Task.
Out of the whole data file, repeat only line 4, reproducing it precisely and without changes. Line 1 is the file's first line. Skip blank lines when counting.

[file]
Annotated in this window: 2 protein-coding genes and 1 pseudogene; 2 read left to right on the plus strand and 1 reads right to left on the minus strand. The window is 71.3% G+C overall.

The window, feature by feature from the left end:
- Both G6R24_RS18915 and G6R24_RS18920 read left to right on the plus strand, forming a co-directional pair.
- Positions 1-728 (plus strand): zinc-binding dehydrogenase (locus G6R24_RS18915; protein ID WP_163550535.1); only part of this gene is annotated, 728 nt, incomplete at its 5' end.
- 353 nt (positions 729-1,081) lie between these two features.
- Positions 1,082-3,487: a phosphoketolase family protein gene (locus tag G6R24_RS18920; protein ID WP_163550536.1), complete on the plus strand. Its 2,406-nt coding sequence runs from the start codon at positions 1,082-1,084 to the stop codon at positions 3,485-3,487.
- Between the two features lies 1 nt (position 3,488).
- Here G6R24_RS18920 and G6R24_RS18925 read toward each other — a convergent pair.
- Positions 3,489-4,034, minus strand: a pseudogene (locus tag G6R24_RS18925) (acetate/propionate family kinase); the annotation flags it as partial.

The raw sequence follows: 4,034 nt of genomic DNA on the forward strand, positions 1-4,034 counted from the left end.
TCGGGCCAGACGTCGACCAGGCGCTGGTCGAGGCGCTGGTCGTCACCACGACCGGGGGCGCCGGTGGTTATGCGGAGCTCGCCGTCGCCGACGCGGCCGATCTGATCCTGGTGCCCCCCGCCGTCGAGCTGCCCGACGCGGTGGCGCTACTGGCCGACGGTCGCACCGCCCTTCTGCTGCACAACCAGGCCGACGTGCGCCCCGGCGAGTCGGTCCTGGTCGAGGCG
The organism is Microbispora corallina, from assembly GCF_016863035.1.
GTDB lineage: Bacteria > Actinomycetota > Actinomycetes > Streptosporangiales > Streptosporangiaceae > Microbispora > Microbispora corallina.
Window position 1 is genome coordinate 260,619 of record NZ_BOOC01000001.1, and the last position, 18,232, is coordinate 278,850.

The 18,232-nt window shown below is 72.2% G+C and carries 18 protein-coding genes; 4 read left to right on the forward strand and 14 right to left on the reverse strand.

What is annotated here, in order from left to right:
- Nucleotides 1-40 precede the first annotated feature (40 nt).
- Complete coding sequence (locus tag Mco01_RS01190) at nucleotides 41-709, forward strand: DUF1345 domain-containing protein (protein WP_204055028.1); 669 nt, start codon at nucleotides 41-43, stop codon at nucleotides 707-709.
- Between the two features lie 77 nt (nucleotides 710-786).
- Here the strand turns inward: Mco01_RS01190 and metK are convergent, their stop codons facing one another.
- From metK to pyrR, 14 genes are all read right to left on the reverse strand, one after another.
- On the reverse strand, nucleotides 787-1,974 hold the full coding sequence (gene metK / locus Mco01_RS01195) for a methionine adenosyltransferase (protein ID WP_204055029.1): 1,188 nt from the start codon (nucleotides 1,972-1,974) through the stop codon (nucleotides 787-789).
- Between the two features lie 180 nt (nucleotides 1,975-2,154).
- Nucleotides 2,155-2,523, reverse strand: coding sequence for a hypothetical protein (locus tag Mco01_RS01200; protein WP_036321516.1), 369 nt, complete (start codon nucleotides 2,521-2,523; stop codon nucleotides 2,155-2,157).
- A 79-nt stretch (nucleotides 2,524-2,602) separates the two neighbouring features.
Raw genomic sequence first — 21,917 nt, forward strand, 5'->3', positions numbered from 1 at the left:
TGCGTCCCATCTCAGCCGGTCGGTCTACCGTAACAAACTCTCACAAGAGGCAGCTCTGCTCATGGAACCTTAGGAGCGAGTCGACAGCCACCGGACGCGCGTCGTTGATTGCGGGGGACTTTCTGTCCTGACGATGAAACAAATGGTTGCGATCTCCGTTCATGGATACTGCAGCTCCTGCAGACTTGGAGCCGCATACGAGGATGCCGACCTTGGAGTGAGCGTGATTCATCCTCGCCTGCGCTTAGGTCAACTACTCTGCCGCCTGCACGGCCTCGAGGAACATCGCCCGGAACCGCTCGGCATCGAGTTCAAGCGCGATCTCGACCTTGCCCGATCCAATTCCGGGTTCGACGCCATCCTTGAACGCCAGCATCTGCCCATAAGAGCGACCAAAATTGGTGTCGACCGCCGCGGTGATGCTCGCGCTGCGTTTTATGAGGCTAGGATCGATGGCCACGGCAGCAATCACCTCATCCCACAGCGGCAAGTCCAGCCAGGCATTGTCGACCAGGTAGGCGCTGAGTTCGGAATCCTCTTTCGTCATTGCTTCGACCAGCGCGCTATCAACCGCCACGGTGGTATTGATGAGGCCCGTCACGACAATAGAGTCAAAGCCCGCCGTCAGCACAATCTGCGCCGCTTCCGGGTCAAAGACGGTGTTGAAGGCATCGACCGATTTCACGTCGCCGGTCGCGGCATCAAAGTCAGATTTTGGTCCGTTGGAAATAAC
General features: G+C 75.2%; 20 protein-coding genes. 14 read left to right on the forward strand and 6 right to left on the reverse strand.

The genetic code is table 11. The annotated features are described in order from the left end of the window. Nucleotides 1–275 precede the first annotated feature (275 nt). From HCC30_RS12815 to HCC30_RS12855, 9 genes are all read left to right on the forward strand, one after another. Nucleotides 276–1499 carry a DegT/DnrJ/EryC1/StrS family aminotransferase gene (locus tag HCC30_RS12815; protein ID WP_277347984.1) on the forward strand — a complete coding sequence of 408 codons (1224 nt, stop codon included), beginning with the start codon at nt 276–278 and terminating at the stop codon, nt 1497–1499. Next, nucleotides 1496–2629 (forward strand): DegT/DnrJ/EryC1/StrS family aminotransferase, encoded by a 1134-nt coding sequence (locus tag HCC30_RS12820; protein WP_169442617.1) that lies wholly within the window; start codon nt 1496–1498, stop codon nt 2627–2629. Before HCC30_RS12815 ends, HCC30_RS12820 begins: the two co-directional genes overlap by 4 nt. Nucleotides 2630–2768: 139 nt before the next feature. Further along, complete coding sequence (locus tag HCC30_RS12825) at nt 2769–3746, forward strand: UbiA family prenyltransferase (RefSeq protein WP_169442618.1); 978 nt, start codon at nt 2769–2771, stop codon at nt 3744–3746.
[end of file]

- Positions 1-728 (plus strand): zinc-binding dehydrogenase (locus G6R24_RS18915; protein ID WP_163550535.1); only part of this gene is annotated, 728 nt, incomplete at its 5' end.